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Wisconsin’s Paul Ryan will be House Ways & Means Chair for a while after all. The 2012 GOP Vice-Presidential nominee feels he is “in a position to make a big difference” and wants to remain on the tax-writing panel. Had he run for president in 2016, he would have had to give up his chairmanship—and his plans for broad tax reform, including corporate and individual tax rate cuts. His first hearing as chair is today, and will feature Harvard’s Martin Feldstein, Doug Holtz-Eakin of the American Action Forum, and MIT’s Simon Johnson.
Maryland’s Chris Van Hollen wants to use the tax code to reduce income inequality. It’s likely a futile effort given GOP control of Congress, but the House Budget Committee’s top Democrat has a plan to raise $1.2 trillion over a decade for middle class tax relief. He’d charge a 0.1 percent fee on stock trades and limit billions of dollars in tax breaks for the top one percent of earners. The money would cover the cost of cutting annual tax bills by $2,000 for couples earning under $200,000. Tax cuts would include a savings incentive, a near tripling of the child care tax credit, and a reduction of marriage penalties for two-earner couples.
Hill Republicans will keep the Joint Committee on Taxation’s chief of staff. Thomas Barthold has held the position since 2009, and is the longest serving chief of staff of the committee since 1977. He will be responsible for implementing the House Republicans’ new rule for dynamic scoring of tax legislation, designed to account for changes in the national economy when estimating a bill’s fiscal impact.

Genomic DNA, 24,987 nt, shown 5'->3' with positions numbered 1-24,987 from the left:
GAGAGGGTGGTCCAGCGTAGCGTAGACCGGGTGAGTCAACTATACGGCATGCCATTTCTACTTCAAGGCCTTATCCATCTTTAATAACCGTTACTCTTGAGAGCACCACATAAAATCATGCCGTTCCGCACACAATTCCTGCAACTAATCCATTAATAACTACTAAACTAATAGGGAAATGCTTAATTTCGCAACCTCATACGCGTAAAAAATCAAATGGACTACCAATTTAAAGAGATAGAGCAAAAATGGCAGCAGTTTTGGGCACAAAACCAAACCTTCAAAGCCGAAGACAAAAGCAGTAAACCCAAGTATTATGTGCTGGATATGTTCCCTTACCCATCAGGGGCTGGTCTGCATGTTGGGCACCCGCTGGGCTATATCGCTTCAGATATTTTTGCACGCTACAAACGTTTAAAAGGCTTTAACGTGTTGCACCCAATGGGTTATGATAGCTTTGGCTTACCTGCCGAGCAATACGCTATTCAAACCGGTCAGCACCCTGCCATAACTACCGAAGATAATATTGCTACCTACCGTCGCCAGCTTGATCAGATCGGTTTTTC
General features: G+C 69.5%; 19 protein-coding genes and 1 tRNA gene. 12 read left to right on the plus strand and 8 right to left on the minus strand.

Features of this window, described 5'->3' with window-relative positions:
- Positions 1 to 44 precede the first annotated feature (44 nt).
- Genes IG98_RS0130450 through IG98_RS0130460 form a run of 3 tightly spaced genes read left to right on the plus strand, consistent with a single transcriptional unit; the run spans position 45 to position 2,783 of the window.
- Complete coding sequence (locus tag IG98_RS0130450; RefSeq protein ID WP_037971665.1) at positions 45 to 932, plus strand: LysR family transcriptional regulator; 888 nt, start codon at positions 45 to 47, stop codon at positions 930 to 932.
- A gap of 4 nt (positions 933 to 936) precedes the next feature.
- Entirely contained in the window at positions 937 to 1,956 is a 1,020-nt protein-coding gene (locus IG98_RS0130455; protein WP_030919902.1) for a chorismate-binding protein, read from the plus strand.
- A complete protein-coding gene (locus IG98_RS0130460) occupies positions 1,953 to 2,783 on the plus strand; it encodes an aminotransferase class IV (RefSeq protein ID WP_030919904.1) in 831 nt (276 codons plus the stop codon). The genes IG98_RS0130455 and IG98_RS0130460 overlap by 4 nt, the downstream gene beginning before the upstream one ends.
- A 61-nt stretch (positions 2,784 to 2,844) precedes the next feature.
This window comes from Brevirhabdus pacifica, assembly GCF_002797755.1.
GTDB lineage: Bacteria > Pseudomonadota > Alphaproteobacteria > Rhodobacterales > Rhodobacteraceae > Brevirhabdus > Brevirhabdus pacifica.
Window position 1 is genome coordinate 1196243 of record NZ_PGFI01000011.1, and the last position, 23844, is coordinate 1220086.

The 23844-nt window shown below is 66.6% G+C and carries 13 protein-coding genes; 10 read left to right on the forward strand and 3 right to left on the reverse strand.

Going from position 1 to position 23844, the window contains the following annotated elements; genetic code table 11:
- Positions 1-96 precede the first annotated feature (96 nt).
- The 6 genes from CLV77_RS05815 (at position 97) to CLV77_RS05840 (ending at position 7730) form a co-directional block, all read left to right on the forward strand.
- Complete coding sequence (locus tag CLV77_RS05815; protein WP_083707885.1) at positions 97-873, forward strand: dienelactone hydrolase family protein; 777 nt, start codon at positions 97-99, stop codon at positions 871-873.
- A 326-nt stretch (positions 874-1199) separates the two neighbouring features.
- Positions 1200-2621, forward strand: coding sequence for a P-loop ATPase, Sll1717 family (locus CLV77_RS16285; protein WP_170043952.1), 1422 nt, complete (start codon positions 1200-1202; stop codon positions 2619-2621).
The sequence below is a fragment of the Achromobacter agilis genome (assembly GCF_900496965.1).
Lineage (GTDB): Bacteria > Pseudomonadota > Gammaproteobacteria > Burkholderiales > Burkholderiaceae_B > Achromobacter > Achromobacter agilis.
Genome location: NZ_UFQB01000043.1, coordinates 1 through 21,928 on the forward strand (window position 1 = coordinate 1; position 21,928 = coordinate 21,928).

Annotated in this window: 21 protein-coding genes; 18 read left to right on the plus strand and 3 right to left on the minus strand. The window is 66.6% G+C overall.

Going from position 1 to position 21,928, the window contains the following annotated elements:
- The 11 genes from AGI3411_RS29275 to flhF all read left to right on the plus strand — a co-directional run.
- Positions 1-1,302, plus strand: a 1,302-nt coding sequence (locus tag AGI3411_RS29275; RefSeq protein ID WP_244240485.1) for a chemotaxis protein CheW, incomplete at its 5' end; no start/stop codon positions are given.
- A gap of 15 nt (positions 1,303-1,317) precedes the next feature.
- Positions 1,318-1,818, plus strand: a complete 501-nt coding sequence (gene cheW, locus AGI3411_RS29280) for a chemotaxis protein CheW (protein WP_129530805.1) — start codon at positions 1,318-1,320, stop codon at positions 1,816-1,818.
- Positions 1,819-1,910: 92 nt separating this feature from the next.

Investment banker Anthony Weiss has withdrawn from Treasury under-secretary consideration. He ran into opposition from Senate Democrats given his ties to corporate inversion deals. Instead, he will become counselor to Treasury Secretary Jack Lew—a position that doesn’t require Senate confirmation.
New York City Mayor Bill de Blasio wants to cut taxes for manufacturers and small businesses. His proposed $300 million in rate cuts also aim to simplify filing since they are designed to be consistent with state business tax rates. De Blasio would offset the cost by eliminating some business deductions and credits. New York State needs to approve the plan.
With tax prep software, it pays to be transparent. Purchasers of the 2014 version of Intuit’s Turbo Tax Deluxe were surprised to learn that forms for self-employment income and capital gains are missing—a change from past editions. To get software to help do the paperwork, purchasers must upgrade—for an extra $30. Many customers are furious and expressing their displeasure online. Competing tax prep firm H&R Block sees a marketing opportunity and is offering a free copy of its product to those who bought the stripped-down TurboTax version. It will be interesting to see how Intuit responds.
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Posts and comments are solely the opinion of the author and not that of the Tax Policy Center, Urban Institute, or Brookings Institution.